By Laurene Pecuchet, UiT
In this joint ARCTOS and Nansen Legacy cruise, we want to elucidate which species and how much of them live near or at the surface of the sea bottom and how their diversity changes across the polar front. The polar front separates Arctic-dominated and Atlantic-dominated waters, forming a short but strong oceanographic gradient in the Barents Sea. Which lets us ask, are the species living in Atlantic waters different from the ones living in the Arctic waters? Do we see a slow or fast gradient in the species composition across the polar front? What about the size distribution in the different areas, are fish species smaller in the Arctic waters compared to the Atlantic waters? To answer these questions, we got our hands dirty!
We sampled bottom-dwelling species by doing bottom trawls at seven stations across the polar front. At each station, we identified and counted all the animals caught, which consisted mainly of fish and large benthic invertebrates. We also measured the length and weight of each individual. Identifying the individuals at the species level is not an easy task! And even though we had some identification keys with us, we did not manage to identify all the individuals to the species level. So we also turned out to be good wildlife photographers, in the hope that we’ll get some help identifying these species from some of you who are more experts than us. I mean, look at these weird-looking benthic species? Who are they?
Pictures of some cryptic benthic species found in our nets.
Photos: Svenja Neumann/NPI, Laurene Pecuchet/UiT
Scientific bottom trawls surveys targeting demersal fish are one of the most widespread recurring biomonitoring activities on Earth. They provide crucial information about the abundance of commercial species and as such are important for setting fishing quotas. Still, scientific bottom trawl surveys come with costs, both economically and ecologically. Scientific bottom trawls are intrusive and abrasive, they have long-lasting impacts on the seabed and kill many fish and benthic invertebrates.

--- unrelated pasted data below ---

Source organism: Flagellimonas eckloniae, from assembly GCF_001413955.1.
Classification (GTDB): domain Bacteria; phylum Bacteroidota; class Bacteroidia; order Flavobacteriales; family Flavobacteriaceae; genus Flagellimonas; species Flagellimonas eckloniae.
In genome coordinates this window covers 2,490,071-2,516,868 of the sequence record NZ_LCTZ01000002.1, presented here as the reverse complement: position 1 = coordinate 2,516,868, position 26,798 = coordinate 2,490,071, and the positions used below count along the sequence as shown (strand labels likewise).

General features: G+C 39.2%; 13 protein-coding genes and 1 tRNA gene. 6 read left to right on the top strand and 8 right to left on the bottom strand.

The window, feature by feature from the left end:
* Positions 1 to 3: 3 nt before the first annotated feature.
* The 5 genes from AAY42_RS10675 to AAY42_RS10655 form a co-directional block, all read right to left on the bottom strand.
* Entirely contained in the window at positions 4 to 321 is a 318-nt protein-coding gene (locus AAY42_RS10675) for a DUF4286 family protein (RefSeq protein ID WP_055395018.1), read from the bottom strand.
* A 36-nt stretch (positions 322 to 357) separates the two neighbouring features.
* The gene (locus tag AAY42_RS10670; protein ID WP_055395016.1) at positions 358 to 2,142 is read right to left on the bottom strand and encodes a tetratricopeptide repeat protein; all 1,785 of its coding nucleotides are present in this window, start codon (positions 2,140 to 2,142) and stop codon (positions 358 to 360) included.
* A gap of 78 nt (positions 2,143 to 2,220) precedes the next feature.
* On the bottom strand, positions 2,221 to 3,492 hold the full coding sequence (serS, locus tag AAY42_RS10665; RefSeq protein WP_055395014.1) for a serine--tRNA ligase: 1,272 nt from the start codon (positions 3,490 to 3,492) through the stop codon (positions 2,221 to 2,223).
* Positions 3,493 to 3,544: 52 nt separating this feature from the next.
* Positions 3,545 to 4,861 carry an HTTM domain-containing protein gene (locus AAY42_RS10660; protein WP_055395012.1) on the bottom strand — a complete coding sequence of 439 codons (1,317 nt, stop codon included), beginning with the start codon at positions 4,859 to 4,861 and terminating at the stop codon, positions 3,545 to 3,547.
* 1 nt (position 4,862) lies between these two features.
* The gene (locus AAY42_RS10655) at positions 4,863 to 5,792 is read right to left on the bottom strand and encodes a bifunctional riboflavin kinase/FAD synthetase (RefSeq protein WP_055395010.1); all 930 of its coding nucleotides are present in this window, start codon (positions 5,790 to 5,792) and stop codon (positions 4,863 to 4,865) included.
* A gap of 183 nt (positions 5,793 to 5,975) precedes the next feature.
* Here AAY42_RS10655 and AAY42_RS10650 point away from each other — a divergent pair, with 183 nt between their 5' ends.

The technological progress and increased use in ecological monitoring of environmental DNA (eDNA), the DNA that is naturally shed by living organisms and which is present in the water, offers new opportunities to monitor species composition and to survey more continuously the ecosystem state throughout the year in a non-invasive, cost- and effort-efficient way. In addition, eDNA can detect rare species and early detection of invasive species and is thus a promising tool to identify species that are changing their spatial distribution as a response to global change.
In this cruise, we collected three different types of eDNA samples: 2L of bottom water samples at each station, the water dripping from the bottom trawl when lifted on board (trawl slush), and the tissue of some filter-feeder organisms (for example sponges or mussels).
We will analyze these samples using DNA metabarcoding, and we will retrieve a list of species whose DNA was detected in these samples. Later on, we will be able to compare the species list based on the three eDNA samples (bottom water samples, trawl slush, filter-feeder organism) to the species we found in the nets.
Did we find more fish species in the hauls or the water samples? How different were the species composition based on the different sampling types? Could one type of sample be enough to describe the species present at a certain location or should different types of samples be combined? All these questions will be answered soon. Now that we are back on land, we are switching our waterproof overalls for lab coats to start analyzing the collected samples, so stay tuned!
Various source of information to estimate the species composition at the seabed: sorting the fauna caught in bottom trawls (top left), taking water samples from the sea bottom (top right), and taking samples of the water dripping from the trawl. Photo: André Frainer/NINA
ARCTOS/NL Polar Front Expedition 2021
The key idea behind this joint research and teaching cruise is to carry out a detailed characterization of the Barents Sea Polar Front using a combination of remote sensing and traditional and autonomous sampling platforms/techniques.
This study will show how physical processes, at different scales, influence ecosystem traits across the Polar Front. This includes the characterization of the spring bloom at both sides of the front anticipated to occur in the region during the cruise, in addition to assessing standing stocks of phytoplankton, zooplankton, fish and benthos. The master students, PhD candidates and Post-docs joining this cruise will be actively involved in all sampling procedures, sample processing and data analysis
We will also describe links between biological and physical processes taking place around the frontal system. This polar front study aims to increase our understanding of the living Barents Sea.
Akvaplan-niva provided 4 glider vehicles (two Seagliders Hydroid M1 and two Sailbuoys) for this cruise which is sponsored by Equinor for covering the cost of the participation of Akvaplan-niva and the deployment of the Gliders. The integration of the plankton sensor UVP6 in the Seaglider M1 is financed by the EU project ‘BIOGLIDER’ (EratNet MARTERA program).